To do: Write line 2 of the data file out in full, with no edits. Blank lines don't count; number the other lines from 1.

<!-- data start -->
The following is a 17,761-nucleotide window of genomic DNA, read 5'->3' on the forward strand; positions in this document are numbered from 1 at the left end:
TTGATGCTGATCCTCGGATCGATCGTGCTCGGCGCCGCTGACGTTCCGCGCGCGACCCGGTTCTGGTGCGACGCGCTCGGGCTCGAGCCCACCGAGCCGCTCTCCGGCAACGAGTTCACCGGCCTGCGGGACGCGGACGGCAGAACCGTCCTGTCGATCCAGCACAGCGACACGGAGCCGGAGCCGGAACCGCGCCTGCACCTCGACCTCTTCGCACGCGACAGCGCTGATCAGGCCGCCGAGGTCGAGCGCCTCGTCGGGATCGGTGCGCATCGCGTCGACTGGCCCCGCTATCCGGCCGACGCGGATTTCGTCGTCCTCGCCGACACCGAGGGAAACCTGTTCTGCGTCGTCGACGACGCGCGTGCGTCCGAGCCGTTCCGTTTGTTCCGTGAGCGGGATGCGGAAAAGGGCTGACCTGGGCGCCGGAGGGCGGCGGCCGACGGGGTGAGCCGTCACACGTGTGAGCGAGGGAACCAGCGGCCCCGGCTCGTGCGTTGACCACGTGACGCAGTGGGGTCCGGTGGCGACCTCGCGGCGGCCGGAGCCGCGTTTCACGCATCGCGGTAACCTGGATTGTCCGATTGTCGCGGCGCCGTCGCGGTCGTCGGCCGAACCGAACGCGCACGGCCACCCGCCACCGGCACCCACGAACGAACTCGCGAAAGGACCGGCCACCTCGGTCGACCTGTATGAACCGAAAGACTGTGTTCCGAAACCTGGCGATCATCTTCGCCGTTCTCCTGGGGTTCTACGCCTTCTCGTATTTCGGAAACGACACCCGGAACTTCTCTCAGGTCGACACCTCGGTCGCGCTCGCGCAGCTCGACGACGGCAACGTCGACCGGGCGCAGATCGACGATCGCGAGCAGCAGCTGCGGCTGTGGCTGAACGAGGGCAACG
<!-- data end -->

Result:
TTGATGCTGATCCTCGGATCGATCGTGCTCGGCGCCGCTGACGTTCCGCGCGCGACCCGGTTCTGGTGCGACGCGCTCGGGCTCGAGCCCACCGAGCCGCTCTCCGGCAACGAGTTCACCGGCCTGCGGGACGCGGACGGCAGAACCGTCCTGTCGATCCAGCACAGCGACACGGAGCCGGAGCCGGAACCGCGCCTGCACCTCGACCTCTTCGCACGCGACAGCGCTGATCAGGCCGCCGAGGTCGAGCGCCTCGTCGGGATCGGTGCGCATCGCGTCGACTGGCCCCGCTATCCGGCCGACGCGGATTTCGTCGTCCTCGCCGACACCGAGGGAAACCTGTTCTGCGTCGTCGACGACGCGCGTGCGTCCGAGCCGTTCCGTTTGTTCCGTGAGCGGGATGCGGAAAAGGGCTGACCTGGGCGCCGGAGGGCGGCGGCCGACGGGGTGAGCCGTCACACGTGTGAGCGAGGGAACCAGCGGCCCCGGCTCGTGCGTTGACCACGTGACGCAGTGGGGTCCGGTGGCGACCTCGCGGCGGCCGGAGCCGCGTTTCACGCATCGCGGTAACCTGGATTGTCCGATTGTCGCGGCGCCGTCGCGGTCGTCGGCCGAACCGAACGCGCACGGCCACCCGCCACCGGCACCCACGAACGAACTCGCGAAAGGACCGGCCACCTCGGTCGACCTGTATGAACCGAAAGACTGTGTTCCGAAACCTGGCGATCATCTTCGCCGTTCTCCTGGGGTTCTACGCCTTCTCGTATTTCGGAAACGACACCCGGAACTTCTCTCAGGTCGACACCTCGGTCGCGCTCGCGCAGCTCGACGACGGCAACGTCGACCGGGCGCAGATCGACGATCGCGAGCAGCAGCTGCGGCTGTGGCTGAACGAGGGCAACG